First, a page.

Spectral ships

In honour of Halloween, Rachel Walker rounds up some spooky tales of “ghost ships” down through the ages. Enjoy with a nice cup of tea – and perhaps the occasional pinch of snuff!

The SS Baychimo, trapped in ice in 1931

A “ghost ship” is an abandoned vessel, which carries on sailing, without direction, despite being unmanned. For example, a cargo steamer called the Baychimo had to be abandoned when it became trapped in an ice pack near Alaska in 1931. The crew was airlifted to safety, but when the ice melted, the Baychimo became free and continued its voyage alone. It remained adrift for decades and was last seen in 1969: an eerie sight indeed (and perhaps it’s still out there, drifting still). Here are some more, rather spookier examples…

The Flying Dutchman, painted by Albert Pinkham Ryder in 1887

The Flying Dutchman

In 1680, a merchant ship set sail from Amsterdam, destined for modern-day Jakarta – and to be immortalised as the legend of the Flying Dutchman. This was not, in fact, the name of the ship, but the name of the captain: a madman called Hendrick Vanderdecken who drank like a fish, and swore like, well, like the sailor he was.

As the ship rounded the Cape of Good Hope, a tempest started stirring the waters. As it got worse and worse the crew begged the captain to turn the boat around. But the deranged Hendrick ignored their pleas and ploughed onwards, standing at the helm, drinking and shouting at the storm. The weather worsened. Waves pummelled the ship, winds tore at the sails, but still Hendrick refused to change course. When he finally fell into a drunken stupor, the crew mutinied and tried to turn the ship round. But Hendrick awoke, shot the head mutineer dead, and threw his body overboard. According to the legend, as the body hit the water, the clouds parted, and a figure boomed down from above: “You’re a very stubborn man!” To which Hendrick replied: “I never asked for a peaceful voyage. I never asked for anything, so clear off before I shoot you too!”

Hendrick lifted his gun and fired at the figure – but the weapon exploded in his hand. “You are condemned to sail the oceans for eternity with a ghostly crew of dead men,” the voice boomed. “You will bring death to all who sight your spectral ship; you will never make port or know a moment’s peace. Furthermore, gall shall be your drink, and red hot iron your meat.” From that day to this, the phantom ship has continued to strike fear into the hearts of sailors, who have reported sighting it from time to time. Scientists have dismissed such occurrences as optical illusions, but the sailors who have seen it would disagree…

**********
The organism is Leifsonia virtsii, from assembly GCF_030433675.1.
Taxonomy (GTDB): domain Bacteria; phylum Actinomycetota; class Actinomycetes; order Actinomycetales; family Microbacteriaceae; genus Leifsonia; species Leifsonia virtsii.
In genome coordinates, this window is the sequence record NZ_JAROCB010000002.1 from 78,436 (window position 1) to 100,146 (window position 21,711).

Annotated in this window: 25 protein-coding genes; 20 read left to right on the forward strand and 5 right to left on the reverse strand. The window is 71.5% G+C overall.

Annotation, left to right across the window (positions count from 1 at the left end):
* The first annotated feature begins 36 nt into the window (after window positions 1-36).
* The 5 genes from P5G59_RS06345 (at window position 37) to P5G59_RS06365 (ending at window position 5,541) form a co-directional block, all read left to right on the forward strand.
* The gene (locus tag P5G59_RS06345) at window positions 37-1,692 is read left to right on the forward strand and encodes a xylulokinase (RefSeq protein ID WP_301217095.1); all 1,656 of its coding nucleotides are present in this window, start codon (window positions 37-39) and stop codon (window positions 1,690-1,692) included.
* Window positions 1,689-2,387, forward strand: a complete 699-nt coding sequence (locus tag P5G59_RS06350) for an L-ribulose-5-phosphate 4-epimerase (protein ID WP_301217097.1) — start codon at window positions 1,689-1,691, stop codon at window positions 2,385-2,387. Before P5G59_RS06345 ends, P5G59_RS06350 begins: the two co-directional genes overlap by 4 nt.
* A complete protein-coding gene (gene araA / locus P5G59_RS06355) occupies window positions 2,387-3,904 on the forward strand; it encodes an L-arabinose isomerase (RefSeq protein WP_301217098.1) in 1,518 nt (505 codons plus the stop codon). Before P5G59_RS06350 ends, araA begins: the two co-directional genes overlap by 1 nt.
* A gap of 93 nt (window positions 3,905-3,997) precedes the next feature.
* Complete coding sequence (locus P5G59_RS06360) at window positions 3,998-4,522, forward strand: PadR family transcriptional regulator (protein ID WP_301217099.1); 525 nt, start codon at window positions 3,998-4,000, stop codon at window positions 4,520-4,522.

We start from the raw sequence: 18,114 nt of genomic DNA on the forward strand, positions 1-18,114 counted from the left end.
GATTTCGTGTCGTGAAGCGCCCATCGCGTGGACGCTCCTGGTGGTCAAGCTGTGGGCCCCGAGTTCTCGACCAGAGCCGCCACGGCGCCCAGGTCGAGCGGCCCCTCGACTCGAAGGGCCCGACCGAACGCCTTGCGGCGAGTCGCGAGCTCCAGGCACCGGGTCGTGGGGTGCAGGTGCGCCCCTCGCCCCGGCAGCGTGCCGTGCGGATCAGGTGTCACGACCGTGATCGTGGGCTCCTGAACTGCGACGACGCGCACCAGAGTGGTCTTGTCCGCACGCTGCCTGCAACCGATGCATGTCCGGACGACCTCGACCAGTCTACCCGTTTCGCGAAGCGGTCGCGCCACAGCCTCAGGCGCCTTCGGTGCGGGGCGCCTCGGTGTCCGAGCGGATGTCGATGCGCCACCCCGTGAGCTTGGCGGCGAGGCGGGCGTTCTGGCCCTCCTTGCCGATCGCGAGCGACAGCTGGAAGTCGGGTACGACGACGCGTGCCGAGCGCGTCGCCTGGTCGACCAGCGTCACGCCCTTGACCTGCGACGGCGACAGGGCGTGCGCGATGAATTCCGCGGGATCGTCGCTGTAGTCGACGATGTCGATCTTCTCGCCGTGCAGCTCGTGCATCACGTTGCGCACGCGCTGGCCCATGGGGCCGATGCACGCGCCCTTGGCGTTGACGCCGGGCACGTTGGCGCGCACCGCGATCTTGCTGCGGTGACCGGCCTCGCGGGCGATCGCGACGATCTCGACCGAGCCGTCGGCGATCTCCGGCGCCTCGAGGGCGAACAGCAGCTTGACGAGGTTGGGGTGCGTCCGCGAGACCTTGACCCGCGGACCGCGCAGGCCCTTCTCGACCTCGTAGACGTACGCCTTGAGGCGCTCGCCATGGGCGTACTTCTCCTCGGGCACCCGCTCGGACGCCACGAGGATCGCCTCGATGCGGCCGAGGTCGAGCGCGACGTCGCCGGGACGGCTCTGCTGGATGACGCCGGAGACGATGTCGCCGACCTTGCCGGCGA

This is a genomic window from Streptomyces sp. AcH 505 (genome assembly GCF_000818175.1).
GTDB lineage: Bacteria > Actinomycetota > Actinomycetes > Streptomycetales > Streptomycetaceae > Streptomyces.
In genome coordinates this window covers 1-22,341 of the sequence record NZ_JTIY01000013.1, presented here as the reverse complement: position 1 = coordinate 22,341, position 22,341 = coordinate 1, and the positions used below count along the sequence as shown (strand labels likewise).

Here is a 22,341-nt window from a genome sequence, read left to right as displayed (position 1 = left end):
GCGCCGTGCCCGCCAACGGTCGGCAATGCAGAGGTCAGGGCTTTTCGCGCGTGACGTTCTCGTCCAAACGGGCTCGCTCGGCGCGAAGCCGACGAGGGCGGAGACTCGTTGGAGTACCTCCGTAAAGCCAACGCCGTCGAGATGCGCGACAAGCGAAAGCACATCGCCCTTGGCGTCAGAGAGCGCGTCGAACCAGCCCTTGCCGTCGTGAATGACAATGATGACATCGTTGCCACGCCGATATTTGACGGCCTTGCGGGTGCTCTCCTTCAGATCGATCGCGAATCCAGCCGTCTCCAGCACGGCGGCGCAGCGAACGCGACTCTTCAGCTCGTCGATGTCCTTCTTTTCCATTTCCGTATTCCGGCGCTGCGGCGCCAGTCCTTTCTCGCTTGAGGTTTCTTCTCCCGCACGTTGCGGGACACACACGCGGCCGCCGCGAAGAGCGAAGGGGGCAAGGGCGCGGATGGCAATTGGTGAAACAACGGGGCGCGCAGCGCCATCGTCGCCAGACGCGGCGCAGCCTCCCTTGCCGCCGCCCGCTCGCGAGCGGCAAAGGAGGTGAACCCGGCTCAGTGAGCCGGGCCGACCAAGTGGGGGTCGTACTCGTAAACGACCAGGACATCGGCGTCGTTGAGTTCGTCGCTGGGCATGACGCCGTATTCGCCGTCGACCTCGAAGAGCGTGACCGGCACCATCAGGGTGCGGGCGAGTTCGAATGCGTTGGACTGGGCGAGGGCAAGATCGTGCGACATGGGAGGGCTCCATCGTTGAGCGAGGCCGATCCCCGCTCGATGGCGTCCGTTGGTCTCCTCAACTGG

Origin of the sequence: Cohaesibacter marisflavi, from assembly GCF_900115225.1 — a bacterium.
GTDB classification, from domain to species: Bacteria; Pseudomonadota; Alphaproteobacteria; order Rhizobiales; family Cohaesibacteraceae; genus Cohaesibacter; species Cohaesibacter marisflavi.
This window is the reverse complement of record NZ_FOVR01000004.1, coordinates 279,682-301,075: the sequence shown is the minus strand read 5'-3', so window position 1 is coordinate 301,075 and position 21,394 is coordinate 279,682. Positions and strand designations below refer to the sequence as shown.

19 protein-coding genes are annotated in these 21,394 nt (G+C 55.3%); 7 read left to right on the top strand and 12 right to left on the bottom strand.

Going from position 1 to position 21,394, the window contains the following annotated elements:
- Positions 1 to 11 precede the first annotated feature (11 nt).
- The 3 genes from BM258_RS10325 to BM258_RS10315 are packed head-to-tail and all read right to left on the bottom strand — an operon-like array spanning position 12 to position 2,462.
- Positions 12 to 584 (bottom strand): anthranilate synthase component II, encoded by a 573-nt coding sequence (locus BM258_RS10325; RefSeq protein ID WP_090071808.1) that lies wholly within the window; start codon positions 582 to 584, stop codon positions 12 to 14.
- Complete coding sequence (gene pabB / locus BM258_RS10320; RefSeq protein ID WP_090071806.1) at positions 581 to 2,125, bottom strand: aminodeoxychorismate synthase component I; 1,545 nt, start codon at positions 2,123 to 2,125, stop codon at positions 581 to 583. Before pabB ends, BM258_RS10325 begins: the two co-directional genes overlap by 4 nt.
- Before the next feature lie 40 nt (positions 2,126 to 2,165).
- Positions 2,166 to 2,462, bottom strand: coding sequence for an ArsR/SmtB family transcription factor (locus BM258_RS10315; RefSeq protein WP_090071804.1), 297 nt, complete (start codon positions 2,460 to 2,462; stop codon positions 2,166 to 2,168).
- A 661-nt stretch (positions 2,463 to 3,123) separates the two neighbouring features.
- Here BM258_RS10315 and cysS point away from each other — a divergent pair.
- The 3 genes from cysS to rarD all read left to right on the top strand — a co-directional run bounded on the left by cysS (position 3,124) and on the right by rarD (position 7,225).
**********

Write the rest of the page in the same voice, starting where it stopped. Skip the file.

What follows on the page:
The Mary Celeste, painted by an unknown artist – very appropriate

The Mary Celeste

In December 1872, the Mary Celeste, a British merchant shop, was spotted drifting across the calm Atlantic waters towards the Strait of Gibraltar. She had been heading from New York to Genoa with a cargo of 1,701 barrels of alcohol. But somewhere along the journey the eight-man crew and two passengers had disappeared from the face of the earth, never to be seen again.

Captain Morehouse of the Dei Gratia – a frigate which had been following a parallel course – boarded the Mary Celeste to investigate, and came across scenes of a rapidly abandoned ship. Stories of half-eaten breakfasts, even still-smoking pipes and warm tea emerged. The ship had a six-month supply of uncontaminated food, plenty of fresh water and there was no sign of a struggle. All the cargo was still accounted for too, so it’s unlikely that pirates were the cause.

Soon, whispers emerged about the curse of the Mary Celeste. In the following 13 years, she changed hands 17 times, with disaster following disaster, including death, drowning and great financial loss. Eventually, she was deliberately wrecked on rocks along the Haiti coastline, to claim on the insurance. The original mystery has never been solved. Some say mutiny, others suggest vapours emanating from the alcohol in the barrels wreaked havoc, others still suggest piracy. But no explanation is water-tight.

The mysterious Ourang Medan

The Ourang Medan

In 1947, two American ships were navigating the Malaysian coast near Sumatra, when they got a distress call from a nearby Dutch freighter, the Ourang Medan. The SOS message said: “All officers including captain are dead lying in chart room and bridge. Possibly whole crew dead.” And then two haunting words: “I die.” After that, all communication ceased.

The closest of the American ships, the Silver Star, raced to the scene to help. But by the time they arrived, every single member was indeed dead – with their mouths agape, their arms outstretched and their eyes wide open, as if frozen by some unspeakable horror. No blood, no wounds or injury – but petrified. People have speculated for decades over the various possibilities, but the mystery has never been solved.

If you have any maritime ghost stories (however tall!), especially if they involve fishermen, please write and share them with us at info@discoverseafood.uk.